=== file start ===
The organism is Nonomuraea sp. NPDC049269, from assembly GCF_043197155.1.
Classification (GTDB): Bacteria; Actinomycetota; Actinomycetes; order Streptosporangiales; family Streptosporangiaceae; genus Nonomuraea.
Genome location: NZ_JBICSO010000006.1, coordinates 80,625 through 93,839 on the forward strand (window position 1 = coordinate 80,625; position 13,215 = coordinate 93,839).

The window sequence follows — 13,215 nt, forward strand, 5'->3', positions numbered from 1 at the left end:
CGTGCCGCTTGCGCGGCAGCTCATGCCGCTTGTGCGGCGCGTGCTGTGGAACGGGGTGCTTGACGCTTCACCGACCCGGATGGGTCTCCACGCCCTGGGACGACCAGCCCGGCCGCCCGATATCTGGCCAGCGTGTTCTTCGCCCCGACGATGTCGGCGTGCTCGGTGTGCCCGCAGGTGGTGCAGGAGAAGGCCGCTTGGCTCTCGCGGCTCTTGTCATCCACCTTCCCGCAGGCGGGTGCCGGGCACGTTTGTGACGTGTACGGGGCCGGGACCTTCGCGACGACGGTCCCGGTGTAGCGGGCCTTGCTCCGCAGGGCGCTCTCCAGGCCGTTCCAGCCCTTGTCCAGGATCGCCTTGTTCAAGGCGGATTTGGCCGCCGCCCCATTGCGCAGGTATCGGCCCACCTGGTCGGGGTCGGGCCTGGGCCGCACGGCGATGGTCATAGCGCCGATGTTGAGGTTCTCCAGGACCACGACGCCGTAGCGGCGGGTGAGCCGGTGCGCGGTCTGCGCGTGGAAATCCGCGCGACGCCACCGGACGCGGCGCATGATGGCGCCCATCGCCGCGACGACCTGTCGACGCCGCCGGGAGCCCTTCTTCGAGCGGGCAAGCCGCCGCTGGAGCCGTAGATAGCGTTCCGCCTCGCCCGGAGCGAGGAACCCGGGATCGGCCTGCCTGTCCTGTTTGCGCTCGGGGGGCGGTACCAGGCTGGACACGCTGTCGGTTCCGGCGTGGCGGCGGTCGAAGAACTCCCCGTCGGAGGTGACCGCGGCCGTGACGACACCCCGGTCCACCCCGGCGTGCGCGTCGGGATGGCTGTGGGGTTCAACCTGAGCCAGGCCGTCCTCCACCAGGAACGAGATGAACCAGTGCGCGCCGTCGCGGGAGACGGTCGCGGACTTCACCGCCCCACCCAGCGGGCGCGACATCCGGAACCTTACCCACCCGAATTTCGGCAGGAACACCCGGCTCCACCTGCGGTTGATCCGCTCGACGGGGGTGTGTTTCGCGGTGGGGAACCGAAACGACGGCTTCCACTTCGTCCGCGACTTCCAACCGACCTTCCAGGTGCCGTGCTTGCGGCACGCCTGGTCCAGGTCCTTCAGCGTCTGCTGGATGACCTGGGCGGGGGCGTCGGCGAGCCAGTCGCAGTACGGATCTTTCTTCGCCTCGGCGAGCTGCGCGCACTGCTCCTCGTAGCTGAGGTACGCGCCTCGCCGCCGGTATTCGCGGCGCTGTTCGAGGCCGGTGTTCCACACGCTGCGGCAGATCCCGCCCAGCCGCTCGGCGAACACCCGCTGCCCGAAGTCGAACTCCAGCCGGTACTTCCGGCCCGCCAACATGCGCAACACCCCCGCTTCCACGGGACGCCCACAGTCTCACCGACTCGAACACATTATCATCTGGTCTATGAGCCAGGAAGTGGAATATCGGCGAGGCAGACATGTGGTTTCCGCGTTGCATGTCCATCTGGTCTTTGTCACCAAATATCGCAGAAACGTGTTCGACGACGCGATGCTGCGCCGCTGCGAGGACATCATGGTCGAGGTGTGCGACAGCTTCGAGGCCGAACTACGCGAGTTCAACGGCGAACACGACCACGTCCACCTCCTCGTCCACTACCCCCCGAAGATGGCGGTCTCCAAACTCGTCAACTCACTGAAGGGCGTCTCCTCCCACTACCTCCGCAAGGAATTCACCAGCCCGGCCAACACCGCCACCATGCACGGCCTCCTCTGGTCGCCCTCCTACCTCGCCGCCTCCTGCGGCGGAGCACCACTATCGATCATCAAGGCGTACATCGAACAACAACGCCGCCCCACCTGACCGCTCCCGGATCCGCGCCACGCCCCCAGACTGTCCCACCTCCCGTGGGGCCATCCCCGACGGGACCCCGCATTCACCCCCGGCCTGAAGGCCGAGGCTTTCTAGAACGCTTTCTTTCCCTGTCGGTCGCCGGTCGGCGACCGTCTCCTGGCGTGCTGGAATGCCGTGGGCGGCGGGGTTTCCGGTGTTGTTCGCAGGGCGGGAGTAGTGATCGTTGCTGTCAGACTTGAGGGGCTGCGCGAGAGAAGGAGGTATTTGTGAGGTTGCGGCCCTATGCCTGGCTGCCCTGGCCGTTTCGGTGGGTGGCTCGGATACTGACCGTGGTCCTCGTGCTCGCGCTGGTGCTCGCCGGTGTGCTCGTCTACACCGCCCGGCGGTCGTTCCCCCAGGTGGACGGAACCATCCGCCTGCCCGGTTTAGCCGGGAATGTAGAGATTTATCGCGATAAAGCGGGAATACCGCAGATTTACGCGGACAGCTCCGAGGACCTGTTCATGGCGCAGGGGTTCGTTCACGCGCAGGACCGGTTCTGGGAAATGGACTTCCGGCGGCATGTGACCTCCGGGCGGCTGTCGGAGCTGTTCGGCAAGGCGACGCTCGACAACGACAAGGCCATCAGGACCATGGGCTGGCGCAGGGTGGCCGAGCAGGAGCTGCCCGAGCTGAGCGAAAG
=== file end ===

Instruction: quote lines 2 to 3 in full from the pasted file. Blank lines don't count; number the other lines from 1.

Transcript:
Classification (GTDB): Bacteria; Actinomycetota; Actinomycetes; order Streptosporangiales; family Streptosporangiaceae; genus Nonomuraea.
Genome location: NZ_JBICSO010000006.1, coordinates 80,625 through 93,839 on the forward strand (window position 1 = coordinate 80,625; position 13,215 = coordinate 93,839).